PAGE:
Amoeblog

The Best Albums of 2016

Posted by Amoebite, December 19, 2016 03:01pm | Post a Comment

Best of 2016

With the holiday season fast approaching and 2016 drawing to an end, we decided to take a look back at some of our favorite releases for the year. Staff from all three of our stores --  in Hollywood, San Francisco, and Berkeley -- shared their picks for the year's best music and movies and told us a little about what made them so awesome. So hop in the Amoeba sleigh with us, won't you, as we go on a magical holiday journey through the early months of 2016 till now, adventuring from world music to rock 'n' roll and everything in between, savoring the most memorable works from some of our most beloved artists. (It might even give you a few swell ideas for record-shaped stocking stuffers.) 

Best of 2016 - rock

Anohni Hopelessness

ANOHNI - Hopelessness

I have been a fan of Anohni (formerly known as Antony & the Johnsons) for a long time now. She has another one of those distinctive voices that there is no confusing for someone else. Another great album produced by the amazing ANOHNI. The words in the songs are so full of emotion and power it is almost too much to handle sometimes. This album somehow feels like it is in the future. The songs are very set in the present. But the music really takes me to the future. Or at least makes me feel like we will be OK as long as we have ANOHNI to help guide us through the uncertain future. - Brad, Hollywood

Amoeba Hollywood World Music Chart for August 2010

Posted by Gomez Comes Alive!, September 13, 2010 08:54am | Post a Comment
Jane Birkin/Serge Gainsbourg
1. Seu Jorge-Seu Jorge & Almaz
2. V/A-Let’s A Go-Go!
3. Arthur Verocai-S/T
4. DJ Sloe Poke- Fiesta Tropical
5. V/A-Afro-Beat Airways:West African Shock Waves Ghana & Togo 1972 to 1979
6. Jane Birkin &Serge Gainsbourg- S/T
7. V/A-Saigon Rock & Roll
8. Enrique Iglesias-Eurphoria
9. V/A-Pomegranates
10. V/A-World Ends: Afro Rock & Psychedelia In 1970s Nigeria

There was little change from July's chart. Seu Jorge & Almaz took the top spot after debuting at number three last month. New releases in August included the reissue of infamous collaboration between Jane Birkin and Serge Gainsbourg, which was released on CD and limited edition vinyl with a bonus seven inch. At number five is the latest release from Analog Africa, Afro-Beat Airways. I’ve had this gem on heavy rotation during much of the month of August. It’s probably the funkiest African compilation to come out in a while.

For those who haven’t been in the Hollywood store in a while, we've made some changes in the World Music section. With the increase in vinyl sales, we decided to change a World Music CD end rack into a World vinyl end rack, with many beautiful World Music and Reggae LPs now on display. The results have been tremendous, especially with the non-traditional world music consumer. People who collect Jazz, Rock, Soul, House and Hip-Hop now have a whole new world (pardon the pun) of vinyl to collect. So whether you’re a seasoned DJ or someone just starting a vinyl collection, here are some must have new World Music releases on LP:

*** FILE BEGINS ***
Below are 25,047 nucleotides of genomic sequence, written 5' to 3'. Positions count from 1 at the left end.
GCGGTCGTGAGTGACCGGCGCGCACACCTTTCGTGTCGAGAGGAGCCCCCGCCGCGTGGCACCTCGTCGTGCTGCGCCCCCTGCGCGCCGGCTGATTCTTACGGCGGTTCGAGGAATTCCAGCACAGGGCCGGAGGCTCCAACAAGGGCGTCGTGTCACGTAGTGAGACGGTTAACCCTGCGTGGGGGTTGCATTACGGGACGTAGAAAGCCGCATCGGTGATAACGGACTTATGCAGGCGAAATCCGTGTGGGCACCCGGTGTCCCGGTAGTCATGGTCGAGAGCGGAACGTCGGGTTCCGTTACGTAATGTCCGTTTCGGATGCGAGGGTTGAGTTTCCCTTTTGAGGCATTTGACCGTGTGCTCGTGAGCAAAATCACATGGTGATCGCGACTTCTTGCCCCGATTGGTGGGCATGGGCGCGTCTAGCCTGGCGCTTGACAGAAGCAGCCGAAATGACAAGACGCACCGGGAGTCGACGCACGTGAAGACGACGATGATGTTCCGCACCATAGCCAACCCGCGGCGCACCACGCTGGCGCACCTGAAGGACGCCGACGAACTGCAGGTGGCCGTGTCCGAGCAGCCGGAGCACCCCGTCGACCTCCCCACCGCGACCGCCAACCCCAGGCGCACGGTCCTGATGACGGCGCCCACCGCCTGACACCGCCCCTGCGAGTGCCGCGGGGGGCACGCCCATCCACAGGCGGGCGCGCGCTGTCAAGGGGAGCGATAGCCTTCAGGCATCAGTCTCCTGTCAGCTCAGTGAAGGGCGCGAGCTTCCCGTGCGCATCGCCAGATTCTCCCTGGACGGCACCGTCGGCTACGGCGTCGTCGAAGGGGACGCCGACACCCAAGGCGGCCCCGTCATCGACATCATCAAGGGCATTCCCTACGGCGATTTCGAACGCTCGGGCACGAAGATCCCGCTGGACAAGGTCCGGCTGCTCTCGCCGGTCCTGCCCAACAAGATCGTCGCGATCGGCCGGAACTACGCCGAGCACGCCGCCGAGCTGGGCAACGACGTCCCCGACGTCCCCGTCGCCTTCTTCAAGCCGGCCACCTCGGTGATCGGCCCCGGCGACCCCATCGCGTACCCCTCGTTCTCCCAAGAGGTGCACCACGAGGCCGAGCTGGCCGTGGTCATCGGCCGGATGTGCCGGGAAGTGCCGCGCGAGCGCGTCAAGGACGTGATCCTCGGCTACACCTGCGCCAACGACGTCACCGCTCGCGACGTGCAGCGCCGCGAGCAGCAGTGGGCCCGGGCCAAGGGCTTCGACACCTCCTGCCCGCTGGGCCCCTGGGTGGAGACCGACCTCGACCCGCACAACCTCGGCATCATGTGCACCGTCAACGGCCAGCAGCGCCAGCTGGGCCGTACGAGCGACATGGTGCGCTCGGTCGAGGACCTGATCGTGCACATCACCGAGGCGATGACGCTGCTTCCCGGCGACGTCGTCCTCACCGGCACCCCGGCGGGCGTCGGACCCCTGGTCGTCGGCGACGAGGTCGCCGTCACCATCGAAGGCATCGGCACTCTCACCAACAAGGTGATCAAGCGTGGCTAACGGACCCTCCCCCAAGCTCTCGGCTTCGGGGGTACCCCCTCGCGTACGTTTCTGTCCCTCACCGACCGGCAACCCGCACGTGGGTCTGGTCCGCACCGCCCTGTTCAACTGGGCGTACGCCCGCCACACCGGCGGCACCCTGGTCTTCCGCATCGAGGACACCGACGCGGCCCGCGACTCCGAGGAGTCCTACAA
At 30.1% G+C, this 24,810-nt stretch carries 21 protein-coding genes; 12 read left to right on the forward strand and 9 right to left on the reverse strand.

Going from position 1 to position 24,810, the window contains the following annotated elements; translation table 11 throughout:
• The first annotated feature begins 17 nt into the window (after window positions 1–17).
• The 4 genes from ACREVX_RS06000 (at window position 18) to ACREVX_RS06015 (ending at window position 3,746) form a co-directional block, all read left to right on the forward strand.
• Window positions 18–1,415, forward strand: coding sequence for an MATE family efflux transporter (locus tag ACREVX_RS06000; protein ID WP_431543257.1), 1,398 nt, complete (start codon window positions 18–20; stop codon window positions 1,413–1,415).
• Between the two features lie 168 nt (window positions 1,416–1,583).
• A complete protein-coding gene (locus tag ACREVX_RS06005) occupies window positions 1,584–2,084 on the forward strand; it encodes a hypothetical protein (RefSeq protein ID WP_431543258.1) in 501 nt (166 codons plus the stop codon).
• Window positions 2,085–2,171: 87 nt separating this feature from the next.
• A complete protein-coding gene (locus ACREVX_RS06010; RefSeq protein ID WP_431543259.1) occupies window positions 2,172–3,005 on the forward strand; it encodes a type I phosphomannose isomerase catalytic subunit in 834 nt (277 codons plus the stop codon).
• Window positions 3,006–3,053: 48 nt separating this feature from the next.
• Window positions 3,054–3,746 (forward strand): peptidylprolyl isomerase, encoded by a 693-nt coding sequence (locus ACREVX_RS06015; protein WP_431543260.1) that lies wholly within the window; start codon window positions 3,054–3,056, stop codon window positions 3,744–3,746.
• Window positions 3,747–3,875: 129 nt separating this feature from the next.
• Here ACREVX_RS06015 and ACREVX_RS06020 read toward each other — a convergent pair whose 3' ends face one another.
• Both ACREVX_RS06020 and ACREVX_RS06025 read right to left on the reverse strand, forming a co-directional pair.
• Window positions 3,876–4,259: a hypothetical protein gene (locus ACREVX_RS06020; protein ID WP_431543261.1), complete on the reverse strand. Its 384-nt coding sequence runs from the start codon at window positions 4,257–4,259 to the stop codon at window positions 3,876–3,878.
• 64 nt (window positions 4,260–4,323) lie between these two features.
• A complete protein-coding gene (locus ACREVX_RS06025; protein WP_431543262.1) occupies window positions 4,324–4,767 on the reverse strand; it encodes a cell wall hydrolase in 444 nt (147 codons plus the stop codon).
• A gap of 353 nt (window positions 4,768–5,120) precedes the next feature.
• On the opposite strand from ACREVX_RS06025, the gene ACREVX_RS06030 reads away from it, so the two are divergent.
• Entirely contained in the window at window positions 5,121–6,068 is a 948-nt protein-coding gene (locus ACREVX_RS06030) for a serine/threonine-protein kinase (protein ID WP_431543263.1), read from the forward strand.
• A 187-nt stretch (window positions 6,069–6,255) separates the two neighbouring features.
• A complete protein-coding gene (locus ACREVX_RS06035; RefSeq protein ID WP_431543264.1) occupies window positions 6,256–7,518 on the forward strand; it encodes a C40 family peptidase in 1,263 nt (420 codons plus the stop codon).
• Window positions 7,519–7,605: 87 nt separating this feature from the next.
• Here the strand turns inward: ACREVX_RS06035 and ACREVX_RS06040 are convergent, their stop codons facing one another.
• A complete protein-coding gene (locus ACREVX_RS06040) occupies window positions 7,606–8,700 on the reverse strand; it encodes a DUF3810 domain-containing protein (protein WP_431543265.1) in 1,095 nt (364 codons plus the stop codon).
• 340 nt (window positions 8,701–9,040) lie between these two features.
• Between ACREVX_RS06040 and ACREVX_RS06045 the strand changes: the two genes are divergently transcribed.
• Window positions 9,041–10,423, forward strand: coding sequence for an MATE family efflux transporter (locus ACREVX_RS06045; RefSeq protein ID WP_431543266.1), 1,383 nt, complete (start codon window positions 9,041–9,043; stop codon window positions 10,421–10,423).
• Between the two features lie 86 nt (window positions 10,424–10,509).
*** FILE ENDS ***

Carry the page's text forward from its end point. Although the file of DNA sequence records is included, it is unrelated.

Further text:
Continue reading...

Arthur Verocai @ The Luckman 3/15

Posted by Gomez Comes Alive!, March 22, 2009 09:32pm | Post a Comment

Arthur Verocai's
solo album from 1972 is a must have for everyone. It’s on my personal “Five albums that I would like to have with me on a desert island” list. Verocai’s recent performance on March 15, 2009 was his first ever in Los Angeles. To be honest, even for me, a big fan of Verocai’s music, and despite knowing that this might be a once in a lifetime chance to see this man perform, I almost skipped it. I have been disappointed by the past performances put together by Mochilla, a collection of artists and deejays responsible for bringing acts such as Mulatu Ashtake, Azymuth, Tony Allen and other tasty record geek namedrops to Los Angeles over the last few years. The artists are usually paired with Los Angeles based musicians, who are very talented but not always cohesive. The past performances relied on the musicians' ability to improvise rather than their ability to interpret the artist’s compositions. As a fan of the song, I felt that the songs got lost in the solos and improvisation.

However, on this night, everything was perfect. Verocai was backed by an impressive line-up of L.A and Brazilian musicians, including Mamao Conti from Azymuth, Carlos Dafe (a great and underated singer who sang on Verocai 1972 masterpiece) and Airto Moreira, who has played with Miles Davis, Return To Forever and Weather Report. Verocai’s compositions are, to me, part Gil Evans, part Brian Wilson and part Lo Borges. Each composition flowed smoothly, taking on a life beyond the original recordings. The result was an hour and a half of beautifully arranged Brazilian pop that had me wishing Milton Nacimento could get the same treatment the next time he comes to town. Verocai's strength comes not only from his compositions but also from his arrangements. This allowed the audience to witness the brilliance of both his music and the musicians backing him up. This was probably one of my favorite concerts in quite some time. His music was appreciated by fans and newcomers alike.

Continue reading...